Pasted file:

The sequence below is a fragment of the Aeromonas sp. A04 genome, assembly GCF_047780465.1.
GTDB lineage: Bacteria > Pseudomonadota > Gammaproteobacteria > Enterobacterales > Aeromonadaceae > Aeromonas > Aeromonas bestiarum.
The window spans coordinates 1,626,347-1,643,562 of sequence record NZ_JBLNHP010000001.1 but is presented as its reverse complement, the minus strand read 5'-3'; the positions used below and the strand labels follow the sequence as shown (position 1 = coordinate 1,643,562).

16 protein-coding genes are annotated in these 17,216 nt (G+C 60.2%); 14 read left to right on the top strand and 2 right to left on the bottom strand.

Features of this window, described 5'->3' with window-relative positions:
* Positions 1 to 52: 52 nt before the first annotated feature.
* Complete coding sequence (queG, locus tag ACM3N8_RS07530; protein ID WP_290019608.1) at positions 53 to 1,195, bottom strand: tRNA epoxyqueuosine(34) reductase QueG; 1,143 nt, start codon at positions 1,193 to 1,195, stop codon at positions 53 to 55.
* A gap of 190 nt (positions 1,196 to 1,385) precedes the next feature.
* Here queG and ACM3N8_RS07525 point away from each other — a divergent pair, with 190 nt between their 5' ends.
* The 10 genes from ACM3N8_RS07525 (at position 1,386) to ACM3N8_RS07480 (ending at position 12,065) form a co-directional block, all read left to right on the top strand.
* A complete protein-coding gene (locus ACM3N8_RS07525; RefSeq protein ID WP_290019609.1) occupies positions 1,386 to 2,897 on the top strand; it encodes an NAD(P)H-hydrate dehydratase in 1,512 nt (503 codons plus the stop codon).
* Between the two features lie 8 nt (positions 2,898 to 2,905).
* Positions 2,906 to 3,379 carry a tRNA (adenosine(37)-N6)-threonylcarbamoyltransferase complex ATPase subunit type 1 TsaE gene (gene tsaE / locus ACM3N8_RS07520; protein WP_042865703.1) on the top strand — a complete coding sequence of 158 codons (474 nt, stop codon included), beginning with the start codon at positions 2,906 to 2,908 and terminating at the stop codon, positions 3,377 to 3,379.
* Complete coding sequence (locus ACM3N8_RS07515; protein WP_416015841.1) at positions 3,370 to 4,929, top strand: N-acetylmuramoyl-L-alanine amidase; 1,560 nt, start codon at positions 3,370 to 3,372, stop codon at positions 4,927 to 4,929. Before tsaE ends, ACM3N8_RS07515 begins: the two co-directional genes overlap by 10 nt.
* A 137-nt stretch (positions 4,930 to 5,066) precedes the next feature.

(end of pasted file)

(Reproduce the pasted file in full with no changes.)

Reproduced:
The sequence below is a fragment of the Aeromonas sp. A04 genome, assembly GCF_047780465.1.
GTDB lineage: Bacteria > Pseudomonadota > Gammaproteobacteria > Enterobacterales > Aeromonadaceae > Aeromonas > Aeromonas bestiarum.
The window spans coordinates 1,626,347-1,643,562 of sequence record NZ_JBLNHP010000001.1 but is presented as its reverse complement, the minus strand read 5'-3'; the positions used below and the strand labels follow the sequence as shown (position 1 = coordinate 1,643,562).

16 protein-coding genes are annotated in these 17,216 nt (G+C 60.2%); 14 read left to right on the top strand and 2 right to left on the bottom strand.

Features of this window, described 5'->3' with window-relative positions:
* Positions 1 to 52: 52 nt before the first annotated feature.
* Complete coding sequence (queG, locus tag ACM3N8_RS07530; protein ID WP_290019608.1) at positions 53 to 1,195, bottom strand: tRNA epoxyqueuosine(34) reductase QueG; 1,143 nt, start codon at positions 1,193 to 1,195, stop codon at positions 53 to 55.
* A gap of 190 nt (positions 1,196 to 1,385) precedes the next feature.
* Here queG and ACM3N8_RS07525 point away from each other — a divergent pair, with 190 nt between their 5' ends.
* The 10 genes from ACM3N8_RS07525 (at position 1,386) to ACM3N8_RS07480 (ending at position 12,065) form a co-directional block, all read left to right on the top strand.
* A complete protein-coding gene (locus ACM3N8_RS07525; RefSeq protein ID WP_290019609.1) occupies positions 1,386 to 2,897 on the top strand; it encodes an NAD(P)H-hydrate dehydratase in 1,512 nt (503 codons plus the stop codon).
* Between the two features lie 8 nt (positions 2,898 to 2,905).
* Positions 2,906 to 3,379 carry a tRNA (adenosine(37)-N6)-threonylcarbamoyltransferase complex ATPase subunit type 1 TsaE gene (gene tsaE / locus ACM3N8_RS07520; protein WP_042865703.1) on the top strand — a complete coding sequence of 158 codons (474 nt, stop codon included), beginning with the start codon at positions 2,906 to 2,908 and terminating at the stop codon, positions 3,377 to 3,379.
* Complete coding sequence (locus ACM3N8_RS07515; protein WP_416015841.1) at positions 3,370 to 4,929, top strand: N-acetylmuramoyl-L-alanine amidase; 1,560 nt, start codon at positions 3,370 to 3,372, stop codon at positions 4,927 to 4,929. Before tsaE ends, ACM3N8_RS07515 begins: the two co-directional genes overlap by 10 nt.
* A 137-nt stretch (positions 4,930 to 5,066) precedes the next feature.